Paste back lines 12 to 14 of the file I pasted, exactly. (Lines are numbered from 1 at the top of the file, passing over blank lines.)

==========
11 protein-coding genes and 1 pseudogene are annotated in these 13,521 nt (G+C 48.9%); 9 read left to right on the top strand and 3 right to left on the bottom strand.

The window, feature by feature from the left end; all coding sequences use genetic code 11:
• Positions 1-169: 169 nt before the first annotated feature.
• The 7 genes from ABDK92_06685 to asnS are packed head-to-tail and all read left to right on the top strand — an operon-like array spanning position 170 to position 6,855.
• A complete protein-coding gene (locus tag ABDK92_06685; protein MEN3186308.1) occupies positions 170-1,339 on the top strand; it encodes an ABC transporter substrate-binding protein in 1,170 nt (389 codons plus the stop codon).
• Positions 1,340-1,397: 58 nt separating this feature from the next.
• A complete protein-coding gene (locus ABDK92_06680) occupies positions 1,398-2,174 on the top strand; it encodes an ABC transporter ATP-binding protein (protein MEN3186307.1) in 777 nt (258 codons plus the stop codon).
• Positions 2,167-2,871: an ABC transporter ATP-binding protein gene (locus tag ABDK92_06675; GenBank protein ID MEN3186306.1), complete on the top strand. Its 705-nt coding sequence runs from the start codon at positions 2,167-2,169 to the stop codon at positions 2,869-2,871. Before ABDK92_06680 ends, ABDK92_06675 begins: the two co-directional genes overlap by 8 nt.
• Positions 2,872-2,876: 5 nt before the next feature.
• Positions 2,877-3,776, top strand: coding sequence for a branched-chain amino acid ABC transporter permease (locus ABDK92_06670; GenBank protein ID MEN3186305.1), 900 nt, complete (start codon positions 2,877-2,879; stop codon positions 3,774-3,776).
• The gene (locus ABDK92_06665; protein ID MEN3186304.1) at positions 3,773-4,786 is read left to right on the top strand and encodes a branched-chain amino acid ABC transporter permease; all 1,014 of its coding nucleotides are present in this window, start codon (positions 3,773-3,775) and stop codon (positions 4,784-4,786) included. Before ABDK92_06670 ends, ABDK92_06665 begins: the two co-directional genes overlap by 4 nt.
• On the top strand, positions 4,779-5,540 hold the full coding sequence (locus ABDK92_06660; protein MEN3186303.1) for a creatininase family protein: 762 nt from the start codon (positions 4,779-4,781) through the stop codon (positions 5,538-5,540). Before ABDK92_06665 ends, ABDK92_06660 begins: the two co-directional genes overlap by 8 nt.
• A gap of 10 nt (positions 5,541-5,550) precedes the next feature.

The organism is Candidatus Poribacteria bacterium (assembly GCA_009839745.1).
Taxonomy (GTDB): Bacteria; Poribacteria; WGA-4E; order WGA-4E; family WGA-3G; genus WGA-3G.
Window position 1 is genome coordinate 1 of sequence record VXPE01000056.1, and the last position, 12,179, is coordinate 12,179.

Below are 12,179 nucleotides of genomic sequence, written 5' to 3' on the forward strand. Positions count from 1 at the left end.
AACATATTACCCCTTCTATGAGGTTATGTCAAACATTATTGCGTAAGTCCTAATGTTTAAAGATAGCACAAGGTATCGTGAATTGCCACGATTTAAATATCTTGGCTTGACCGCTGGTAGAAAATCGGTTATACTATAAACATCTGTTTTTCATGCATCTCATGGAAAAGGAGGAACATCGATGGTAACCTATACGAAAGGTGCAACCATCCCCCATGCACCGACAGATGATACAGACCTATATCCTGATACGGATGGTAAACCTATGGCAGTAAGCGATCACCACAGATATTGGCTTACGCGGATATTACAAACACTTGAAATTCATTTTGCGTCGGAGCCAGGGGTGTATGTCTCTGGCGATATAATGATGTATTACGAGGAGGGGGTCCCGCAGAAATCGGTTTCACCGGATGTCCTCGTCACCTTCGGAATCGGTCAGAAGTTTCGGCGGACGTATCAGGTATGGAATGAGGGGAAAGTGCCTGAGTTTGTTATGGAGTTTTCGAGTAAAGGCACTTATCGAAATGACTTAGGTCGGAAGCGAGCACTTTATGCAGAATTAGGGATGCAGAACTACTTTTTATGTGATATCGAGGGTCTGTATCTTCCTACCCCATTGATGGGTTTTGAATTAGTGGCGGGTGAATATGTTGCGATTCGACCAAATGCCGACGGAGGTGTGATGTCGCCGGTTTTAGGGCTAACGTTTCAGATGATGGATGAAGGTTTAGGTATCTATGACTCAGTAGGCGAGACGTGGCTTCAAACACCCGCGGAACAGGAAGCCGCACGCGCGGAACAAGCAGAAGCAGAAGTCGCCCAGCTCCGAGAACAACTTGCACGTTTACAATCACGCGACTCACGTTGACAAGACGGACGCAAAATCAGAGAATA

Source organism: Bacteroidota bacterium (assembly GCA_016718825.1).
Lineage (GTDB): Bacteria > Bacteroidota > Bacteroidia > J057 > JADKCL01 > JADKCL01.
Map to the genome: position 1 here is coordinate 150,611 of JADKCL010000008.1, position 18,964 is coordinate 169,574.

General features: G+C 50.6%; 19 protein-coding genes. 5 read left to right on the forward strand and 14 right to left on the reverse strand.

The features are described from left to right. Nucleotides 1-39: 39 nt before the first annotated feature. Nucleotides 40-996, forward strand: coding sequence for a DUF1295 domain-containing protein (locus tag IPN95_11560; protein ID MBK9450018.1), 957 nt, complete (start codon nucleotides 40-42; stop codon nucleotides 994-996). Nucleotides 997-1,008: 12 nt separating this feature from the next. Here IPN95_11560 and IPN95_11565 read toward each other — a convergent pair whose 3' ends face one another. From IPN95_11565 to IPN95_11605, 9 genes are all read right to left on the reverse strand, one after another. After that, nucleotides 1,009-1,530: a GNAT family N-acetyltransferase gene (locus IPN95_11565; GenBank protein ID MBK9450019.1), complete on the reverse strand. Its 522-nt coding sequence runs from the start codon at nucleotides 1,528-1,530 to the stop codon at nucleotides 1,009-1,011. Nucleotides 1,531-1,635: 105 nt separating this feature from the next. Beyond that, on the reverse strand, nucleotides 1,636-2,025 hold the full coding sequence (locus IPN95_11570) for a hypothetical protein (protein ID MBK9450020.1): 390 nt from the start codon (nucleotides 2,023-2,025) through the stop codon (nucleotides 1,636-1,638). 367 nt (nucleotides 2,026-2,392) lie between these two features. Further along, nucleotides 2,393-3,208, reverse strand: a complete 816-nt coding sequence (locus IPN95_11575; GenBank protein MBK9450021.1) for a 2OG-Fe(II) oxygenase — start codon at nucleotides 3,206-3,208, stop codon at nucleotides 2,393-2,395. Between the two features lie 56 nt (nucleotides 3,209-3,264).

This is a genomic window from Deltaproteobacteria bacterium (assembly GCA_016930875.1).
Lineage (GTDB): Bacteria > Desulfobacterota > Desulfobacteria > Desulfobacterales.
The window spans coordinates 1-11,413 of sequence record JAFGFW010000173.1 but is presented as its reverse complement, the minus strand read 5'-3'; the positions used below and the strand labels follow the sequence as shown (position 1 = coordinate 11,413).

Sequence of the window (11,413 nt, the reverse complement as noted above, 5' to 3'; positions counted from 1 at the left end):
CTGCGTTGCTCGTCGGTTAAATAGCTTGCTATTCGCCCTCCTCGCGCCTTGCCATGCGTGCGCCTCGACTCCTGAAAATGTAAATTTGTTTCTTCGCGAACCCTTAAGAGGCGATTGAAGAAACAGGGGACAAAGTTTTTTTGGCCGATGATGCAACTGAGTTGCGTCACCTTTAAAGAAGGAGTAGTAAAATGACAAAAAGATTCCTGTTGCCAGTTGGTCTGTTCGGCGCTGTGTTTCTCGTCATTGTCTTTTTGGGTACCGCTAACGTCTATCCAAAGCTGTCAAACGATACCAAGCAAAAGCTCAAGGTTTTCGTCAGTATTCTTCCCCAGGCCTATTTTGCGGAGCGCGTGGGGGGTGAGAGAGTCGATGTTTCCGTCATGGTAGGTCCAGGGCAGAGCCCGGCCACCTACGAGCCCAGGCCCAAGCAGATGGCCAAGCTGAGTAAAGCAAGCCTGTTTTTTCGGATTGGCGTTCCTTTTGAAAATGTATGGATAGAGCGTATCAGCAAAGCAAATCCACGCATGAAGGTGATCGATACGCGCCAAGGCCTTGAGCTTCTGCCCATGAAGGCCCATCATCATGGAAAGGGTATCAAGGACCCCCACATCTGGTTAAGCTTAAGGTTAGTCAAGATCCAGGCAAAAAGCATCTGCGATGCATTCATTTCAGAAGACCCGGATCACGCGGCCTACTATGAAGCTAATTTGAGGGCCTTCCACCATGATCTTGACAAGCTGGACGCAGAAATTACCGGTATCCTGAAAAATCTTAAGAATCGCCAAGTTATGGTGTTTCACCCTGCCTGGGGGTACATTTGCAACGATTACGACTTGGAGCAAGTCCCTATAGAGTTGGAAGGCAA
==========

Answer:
• On the top strand, positions 4,779-5,540 hold the full coding sequence (locus ABDK92_06660; protein MEN3186303.1) for a creatininase family protein: 762 nt from the start codon (positions 4,779-4,781) through the stop codon (positions 5,538-5,540). Before ABDK92_06665 ends, ABDK92_06660 begins: the two co-directional genes overlap by 8 nt.
• A gap of 10 nt (positions 5,541-5,550) precedes the next feature.

The organism is Candidatus Poribacteria bacterium (assembly GCA_009839745.1).